I want the only part that is of the human mind to be the stick itself. It did not cut itself to this length or whittle itself. A walking stick is a human thing, a product of the human mind. As a walking stick, I hoped it could be its own design. A poplar is a beautiful tree. A pair of tulip poplar trees were in full flower the first time I saw this house toward making the decision to pick up and go to the mountains and start my new life working a farm in the place where all ladders start, in the foul rag and bone shop of the heart (WB Yeats). Thoreau's Walden was one of the first books I read upon moving in during winter. Thoreau was instrumental earlier in my life by way of civil disobedience learned toward dealing with the madman at home. My first lesson in the Tao; resistance by way of nonresistance. I wanted to face solitude, learn to handle it. Comfort with solitude took awhile taking root. The tulip poplar flowers struck me at the time an affirming sign. Poplar leaves turn yellow in the fall. They will be all yellow and the leaves drop, one at a time, until the tree has a sprinkling of leaves like stars, and they hold the look for quite awhile. Not far from here on the road to Whitehead, a stand of poplars on a ridge in the near distance makes a sight a photograph only diminishes in the fall when the leaves are gone and these poplars sparkle with random yellow leaves like stars. I know a place in the woods where the ground is so nearly straight up and down, rock for the ground covered with layers of decayed leaves, very difficult to walk on. Need a fifty foot rope to walk in that place. It has the biggest poplars I've seen. They're giants that grow straight up, huge trunks. In the 1920s or 30s, lumber companies came through these mountains buying all the timber, causing erosion problems that washed away sides of mountains. Evidently, they couldn't reach these trees. Yes, I'm a tree hugger. I hugged one of them, honored them for being the elders of the Air Bellows trees.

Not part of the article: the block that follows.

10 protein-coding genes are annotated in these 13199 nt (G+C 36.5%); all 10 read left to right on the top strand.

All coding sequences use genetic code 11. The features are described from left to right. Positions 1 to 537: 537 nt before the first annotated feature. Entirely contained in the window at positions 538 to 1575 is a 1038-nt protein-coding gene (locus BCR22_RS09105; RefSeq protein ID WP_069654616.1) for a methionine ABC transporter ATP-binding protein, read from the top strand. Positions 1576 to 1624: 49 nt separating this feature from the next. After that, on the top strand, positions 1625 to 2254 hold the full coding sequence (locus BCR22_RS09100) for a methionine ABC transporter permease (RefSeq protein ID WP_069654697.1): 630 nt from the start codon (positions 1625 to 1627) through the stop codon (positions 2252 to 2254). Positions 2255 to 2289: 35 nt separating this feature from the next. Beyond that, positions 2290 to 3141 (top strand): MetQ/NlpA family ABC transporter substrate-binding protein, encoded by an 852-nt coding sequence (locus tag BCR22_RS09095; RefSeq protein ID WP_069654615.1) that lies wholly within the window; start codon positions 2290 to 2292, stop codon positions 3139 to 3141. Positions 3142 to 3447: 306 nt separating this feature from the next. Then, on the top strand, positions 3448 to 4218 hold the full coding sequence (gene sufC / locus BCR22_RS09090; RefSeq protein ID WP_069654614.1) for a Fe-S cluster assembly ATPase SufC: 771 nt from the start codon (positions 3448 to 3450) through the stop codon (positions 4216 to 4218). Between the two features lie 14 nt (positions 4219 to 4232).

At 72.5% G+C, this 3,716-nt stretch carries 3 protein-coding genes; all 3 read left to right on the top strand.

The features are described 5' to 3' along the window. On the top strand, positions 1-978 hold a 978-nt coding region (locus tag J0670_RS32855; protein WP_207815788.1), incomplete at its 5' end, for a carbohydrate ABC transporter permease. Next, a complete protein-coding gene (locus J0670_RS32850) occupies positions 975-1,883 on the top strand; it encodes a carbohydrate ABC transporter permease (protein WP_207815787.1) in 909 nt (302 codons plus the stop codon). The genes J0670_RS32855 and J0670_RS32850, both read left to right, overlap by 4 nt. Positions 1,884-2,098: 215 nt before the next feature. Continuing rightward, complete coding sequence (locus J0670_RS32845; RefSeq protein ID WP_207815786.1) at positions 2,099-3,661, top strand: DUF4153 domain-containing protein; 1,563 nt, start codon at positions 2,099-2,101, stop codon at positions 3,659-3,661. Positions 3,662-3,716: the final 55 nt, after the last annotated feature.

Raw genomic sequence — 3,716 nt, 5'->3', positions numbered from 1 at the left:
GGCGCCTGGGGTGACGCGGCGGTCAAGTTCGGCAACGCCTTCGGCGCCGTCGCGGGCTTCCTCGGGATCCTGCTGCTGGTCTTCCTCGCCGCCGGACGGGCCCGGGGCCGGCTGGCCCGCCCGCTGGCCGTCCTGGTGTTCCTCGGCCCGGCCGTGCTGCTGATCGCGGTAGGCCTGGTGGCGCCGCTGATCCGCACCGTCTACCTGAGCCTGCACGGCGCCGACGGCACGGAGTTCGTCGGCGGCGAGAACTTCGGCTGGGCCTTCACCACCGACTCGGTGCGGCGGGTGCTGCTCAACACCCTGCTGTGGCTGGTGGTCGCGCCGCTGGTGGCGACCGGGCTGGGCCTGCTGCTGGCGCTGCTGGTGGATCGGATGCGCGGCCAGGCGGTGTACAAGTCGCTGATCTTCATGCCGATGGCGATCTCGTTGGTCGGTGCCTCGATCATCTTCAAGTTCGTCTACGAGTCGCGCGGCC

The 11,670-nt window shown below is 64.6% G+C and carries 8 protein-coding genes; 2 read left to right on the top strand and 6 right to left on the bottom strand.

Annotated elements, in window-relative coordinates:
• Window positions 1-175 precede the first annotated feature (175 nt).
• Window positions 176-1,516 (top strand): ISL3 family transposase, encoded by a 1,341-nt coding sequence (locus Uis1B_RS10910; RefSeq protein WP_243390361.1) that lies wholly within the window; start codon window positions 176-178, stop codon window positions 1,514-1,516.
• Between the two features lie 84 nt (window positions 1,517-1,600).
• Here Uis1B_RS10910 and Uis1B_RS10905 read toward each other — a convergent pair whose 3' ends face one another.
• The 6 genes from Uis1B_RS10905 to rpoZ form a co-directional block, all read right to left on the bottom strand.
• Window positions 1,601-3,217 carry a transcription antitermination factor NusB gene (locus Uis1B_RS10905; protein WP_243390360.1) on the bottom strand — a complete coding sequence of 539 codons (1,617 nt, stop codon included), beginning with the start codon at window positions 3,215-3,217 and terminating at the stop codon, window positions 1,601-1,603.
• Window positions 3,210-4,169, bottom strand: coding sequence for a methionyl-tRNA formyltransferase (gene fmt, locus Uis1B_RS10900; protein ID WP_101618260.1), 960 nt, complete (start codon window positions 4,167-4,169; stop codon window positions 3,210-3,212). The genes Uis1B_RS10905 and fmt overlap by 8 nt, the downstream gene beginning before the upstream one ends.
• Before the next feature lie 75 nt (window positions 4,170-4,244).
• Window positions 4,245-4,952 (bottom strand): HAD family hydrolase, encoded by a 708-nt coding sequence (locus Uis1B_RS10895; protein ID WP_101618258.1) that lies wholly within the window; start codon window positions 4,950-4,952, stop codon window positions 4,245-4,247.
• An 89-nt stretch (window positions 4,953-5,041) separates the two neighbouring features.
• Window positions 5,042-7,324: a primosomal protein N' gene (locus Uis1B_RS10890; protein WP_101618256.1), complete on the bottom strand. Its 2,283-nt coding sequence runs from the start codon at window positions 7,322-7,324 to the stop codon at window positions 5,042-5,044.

poplar bark

The woods on the mountain are all new since the mountains were stripped of their trees and the owners of the land made a little bit of money to help paying for a new house, and new fields cleared to plant oats and corn on. I think of the forest here virgin forest. The trees and growth in the woods all started growing less than a hundred years ago. Some less long ago, having been corn fields for cornbread and oats and hay for the horses. What's left of hay fields has largely gone to Christmas trees, purveyors of cancer to residents of NW North Carolina. It's ok. They pay a lot of taxes, the county budget couldn't make it without them. I was thinking today while whittling on Judy's walking stick of all the farms that were on this mountain, big farms that raised food for work horses and milk cows, chickens, family to live on through the course of a year. This is where making liquor came in. Liquor making was the only way a farmer had to make some money. It worked pretty well until it worked too well and the liquor-making corporations lobbied laws to prohibit a man from making liquor on his own land. A really good movie was made about that time not far from here around Stuart, Virginia, across the state line from Mt Airy, NC. It starred Val Kilmer and a lot of local people from the area. In scenes where a lot of men came together to stand up against the G-man, I saw local faces galore. I felt at home among them. It was especially refreshing to see mountain people portrayed accurately by way of film, even sympathetically as something besides toothless. Lawless is its title. The story was written by the son of the man the story follows, the film made from his book. The history of these hills is in Judy's walking stick that grew out of the ground of its own accord within ten feet of the house. I've put one coat of tung oil on it with bare hands. The stick soaked the oil up immediately. I'll put another coat on it later, and one a day for several days until I feel like it has done what I want it to do, preserve it as a walking stick and bring out its inner beauty, the beauty of its unique self.  

stick from the ground up